Do the propositions of gentlemen who object, offer to our view, any of the great points upon which, the fate, fame, or freedom of nations has turned, excepting what some of them have said about trial by jury; and which has been frequently and fully answered? Is there one of them calculated to regulate, and if needful, to CONTROUL those tempers and measures of constituent parts of an union, that have been so baneful to the weal of every confederacy that has existed? Do not some of them tend to enervate the authority evidently designed thus to regulate and controul? Do not others of them discover a bias in their advocates to particular connections, that if indulged to them, would enable persons of less understanding and virtue to repeat the disorders, that have so often violated public peace and honor? Taking them altogether, would they afford as strong a security to our liberty, as the frequent election of the federal officers by the people, and the repartition of power among those officers, according to the proposed system?
It may be answered, that, they would be an additional security. In reply, let the writer be permitted at present to refer to what has been said.
The principal argument of gentlemen who object, involves a direct proof of the point contended for by the writer of this address.
They generally agree, that the great danger of a monarchy or aristocracy among us, will arise from the federal senate.
The members of this senate are to be chosen by men exercising the sovereignty of their respective states. These men therefore, must be monarchically or aristocratically disposed, before they will choose federal senators thus disposed; and what merits particular attention, is, that these men must have obtained an overbearing influence in their respective states, before they could with such disposition arrive at the exercise of the sovereignty in them: or else, the like disposition must be prevalent among the people of such states.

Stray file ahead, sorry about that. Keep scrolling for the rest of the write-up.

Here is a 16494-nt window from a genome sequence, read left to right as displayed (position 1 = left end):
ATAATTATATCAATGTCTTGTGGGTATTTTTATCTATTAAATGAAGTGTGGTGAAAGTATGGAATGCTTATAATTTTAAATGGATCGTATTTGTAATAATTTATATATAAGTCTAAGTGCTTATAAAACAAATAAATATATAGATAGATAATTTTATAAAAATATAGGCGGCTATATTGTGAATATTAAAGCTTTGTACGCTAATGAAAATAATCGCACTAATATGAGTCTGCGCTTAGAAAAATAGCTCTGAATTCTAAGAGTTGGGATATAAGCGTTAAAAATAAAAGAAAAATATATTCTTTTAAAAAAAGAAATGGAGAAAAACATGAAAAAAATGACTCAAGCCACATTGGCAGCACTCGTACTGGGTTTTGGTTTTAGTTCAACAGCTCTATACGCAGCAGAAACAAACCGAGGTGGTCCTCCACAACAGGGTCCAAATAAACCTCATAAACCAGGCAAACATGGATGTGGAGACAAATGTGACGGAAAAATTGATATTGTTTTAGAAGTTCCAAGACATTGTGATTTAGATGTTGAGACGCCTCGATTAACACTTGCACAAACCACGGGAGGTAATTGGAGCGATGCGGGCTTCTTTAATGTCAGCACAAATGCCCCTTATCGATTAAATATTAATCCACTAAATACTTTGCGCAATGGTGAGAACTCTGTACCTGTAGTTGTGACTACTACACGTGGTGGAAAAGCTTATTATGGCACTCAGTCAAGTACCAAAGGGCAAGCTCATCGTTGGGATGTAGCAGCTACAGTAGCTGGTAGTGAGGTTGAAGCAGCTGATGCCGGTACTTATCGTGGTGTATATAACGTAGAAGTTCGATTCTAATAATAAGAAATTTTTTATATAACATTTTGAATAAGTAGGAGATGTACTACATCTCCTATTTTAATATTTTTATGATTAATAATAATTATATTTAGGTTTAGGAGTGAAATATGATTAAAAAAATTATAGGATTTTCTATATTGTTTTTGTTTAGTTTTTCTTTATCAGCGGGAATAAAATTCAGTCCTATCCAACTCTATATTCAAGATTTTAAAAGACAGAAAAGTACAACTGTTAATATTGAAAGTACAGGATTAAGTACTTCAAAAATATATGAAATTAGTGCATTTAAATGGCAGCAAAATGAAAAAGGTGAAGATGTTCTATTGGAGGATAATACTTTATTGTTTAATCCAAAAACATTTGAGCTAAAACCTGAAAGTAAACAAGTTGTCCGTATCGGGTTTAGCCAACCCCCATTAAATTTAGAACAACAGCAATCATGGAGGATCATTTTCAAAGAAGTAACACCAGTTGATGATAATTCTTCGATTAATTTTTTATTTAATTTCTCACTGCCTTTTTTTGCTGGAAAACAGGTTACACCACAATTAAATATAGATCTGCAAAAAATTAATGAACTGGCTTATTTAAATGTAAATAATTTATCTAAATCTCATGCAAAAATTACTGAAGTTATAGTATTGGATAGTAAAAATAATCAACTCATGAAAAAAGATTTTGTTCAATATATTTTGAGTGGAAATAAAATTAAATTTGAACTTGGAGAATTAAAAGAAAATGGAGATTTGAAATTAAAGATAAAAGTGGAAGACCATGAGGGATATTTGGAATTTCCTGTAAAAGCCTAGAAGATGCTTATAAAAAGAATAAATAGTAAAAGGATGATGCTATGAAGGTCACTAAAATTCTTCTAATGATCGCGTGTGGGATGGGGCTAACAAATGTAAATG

Taking the case either way, is not this a disorder in parts of the union, and ought it not to be rectified by the rest? Is it reasonable to expect, that the disease will seize all at the same time? If it is not, ought not the sound to possess a right and power, by which they may prevent the infection from spreading? And will not The EXTENT of our territory, and the NUMBER of states within it, vastly increase the difficulty of any political disorder diffusing its contagion, and the probability of its being repressed?
From the annals of mankind, these conclusions are deducible—that confederated states may act prudently and honestly, and apart foolishly, and knavishly; but that it is a defiance of all probability, to suppose, that states conjointly shall act with folly and wickedness, and yet separately with wisdom and virtue.